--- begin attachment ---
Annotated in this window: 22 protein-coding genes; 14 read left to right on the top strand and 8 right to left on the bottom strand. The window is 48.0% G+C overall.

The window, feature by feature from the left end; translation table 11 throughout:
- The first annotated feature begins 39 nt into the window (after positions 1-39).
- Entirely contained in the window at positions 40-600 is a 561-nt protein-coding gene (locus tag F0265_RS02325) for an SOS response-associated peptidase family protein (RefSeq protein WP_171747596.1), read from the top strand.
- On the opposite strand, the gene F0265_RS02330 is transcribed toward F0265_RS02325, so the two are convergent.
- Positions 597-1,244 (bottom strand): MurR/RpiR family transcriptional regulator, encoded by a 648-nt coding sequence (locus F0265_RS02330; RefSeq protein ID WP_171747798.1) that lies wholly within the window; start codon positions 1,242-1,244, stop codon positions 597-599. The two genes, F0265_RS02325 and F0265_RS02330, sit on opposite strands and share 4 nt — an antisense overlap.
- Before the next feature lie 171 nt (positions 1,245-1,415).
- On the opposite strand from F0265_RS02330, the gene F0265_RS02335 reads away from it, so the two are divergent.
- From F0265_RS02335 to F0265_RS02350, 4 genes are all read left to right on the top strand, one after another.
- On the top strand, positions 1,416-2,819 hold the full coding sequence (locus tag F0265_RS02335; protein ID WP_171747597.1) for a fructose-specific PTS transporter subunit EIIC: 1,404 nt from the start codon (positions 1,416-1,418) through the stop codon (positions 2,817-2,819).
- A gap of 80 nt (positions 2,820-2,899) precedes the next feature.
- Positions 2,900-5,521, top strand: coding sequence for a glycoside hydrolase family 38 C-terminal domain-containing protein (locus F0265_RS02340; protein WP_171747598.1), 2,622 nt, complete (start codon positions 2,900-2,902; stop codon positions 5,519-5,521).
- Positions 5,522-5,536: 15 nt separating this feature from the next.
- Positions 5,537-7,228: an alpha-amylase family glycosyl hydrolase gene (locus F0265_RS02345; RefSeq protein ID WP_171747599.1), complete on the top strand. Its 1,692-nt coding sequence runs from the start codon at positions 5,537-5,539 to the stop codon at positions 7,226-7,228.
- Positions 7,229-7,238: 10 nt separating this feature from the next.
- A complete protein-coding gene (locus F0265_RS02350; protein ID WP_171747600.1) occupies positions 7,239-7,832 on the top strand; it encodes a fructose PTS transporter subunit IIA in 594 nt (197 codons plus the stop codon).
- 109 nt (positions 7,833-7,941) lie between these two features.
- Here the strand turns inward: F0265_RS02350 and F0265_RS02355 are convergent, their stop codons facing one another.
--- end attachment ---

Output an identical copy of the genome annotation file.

Annotated in this window: 22 protein-coding genes; 14 read left to right on the top strand and 8 right to left on the bottom strand. The window is 48.0% G+C overall.

The window, feature by feature from the left end; translation table 11 throughout:
- The first annotated feature begins 39 nt into the window (after positions 1-39).
- Entirely contained in the window at positions 40-600 is a 561-nt protein-coding gene (locus tag F0265_RS02325) for an SOS response-associated peptidase family protein (RefSeq protein WP_171747596.1), read from the top strand.
- On the opposite strand, the gene F0265_RS02330 is transcribed toward F0265_RS02325, so the two are convergent.
- Positions 597-1,244 (bottom strand): MurR/RpiR family transcriptional regulator, encoded by a 648-nt coding sequence (locus F0265_RS02330; RefSeq protein ID WP_171747798.1) that lies wholly within the window; start codon positions 1,242-1,244, stop codon positions 597-599. The two genes, F0265_RS02325 and F0265_RS02330, sit on opposite strands and share 4 nt — an antisense overlap.
- Before the next feature lie 171 nt (positions 1,245-1,415).
- On the opposite strand from F0265_RS02330, the gene F0265_RS02335 reads away from it, so the two are divergent.
- From F0265_RS02335 to F0265_RS02350, 4 genes are all read left to right on the top strand, one after another.
- On the top strand, positions 1,416-2,819 hold the full coding sequence (locus tag F0265_RS02335; protein ID WP_171747597.1) for a fructose-specific PTS transporter subunit EIIC: 1,404 nt from the start codon (positions 1,416-1,418) through the stop codon (positions 2,817-2,819).
- A gap of 80 nt (positions 2,820-2,899) precedes the next feature.
- Positions 2,900-5,521, top strand: coding sequence for a glycoside hydrolase family 38 C-terminal domain-containing protein (locus F0265_RS02340; protein WP_171747598.1), 2,622 nt, complete (start codon positions 2,900-2,902; stop codon positions 5,519-5,521).
- Positions 5,522-5,536: 15 nt separating this feature from the next.
- Positions 5,537-7,228: an alpha-amylase family glycosyl hydrolase gene (locus F0265_RS02345; RefSeq protein ID WP_171747599.1), complete on the top strand. Its 1,692-nt coding sequence runs from the start codon at positions 5,537-5,539 to the stop codon at positions 7,226-7,228.
- Positions 7,229-7,238: 10 nt separating this feature from the next.
- A complete protein-coding gene (locus F0265_RS02350; protein ID WP_171747600.1) occupies positions 7,239-7,832 on the top strand; it encodes a fructose PTS transporter subunit IIA in 594 nt (197 codons plus the stop codon).
- 109 nt (positions 7,833-7,941) lie between these two features.
- Here the strand turns inward: F0265_RS02350 and F0265_RS02355 are convergent, their stop codons facing one another.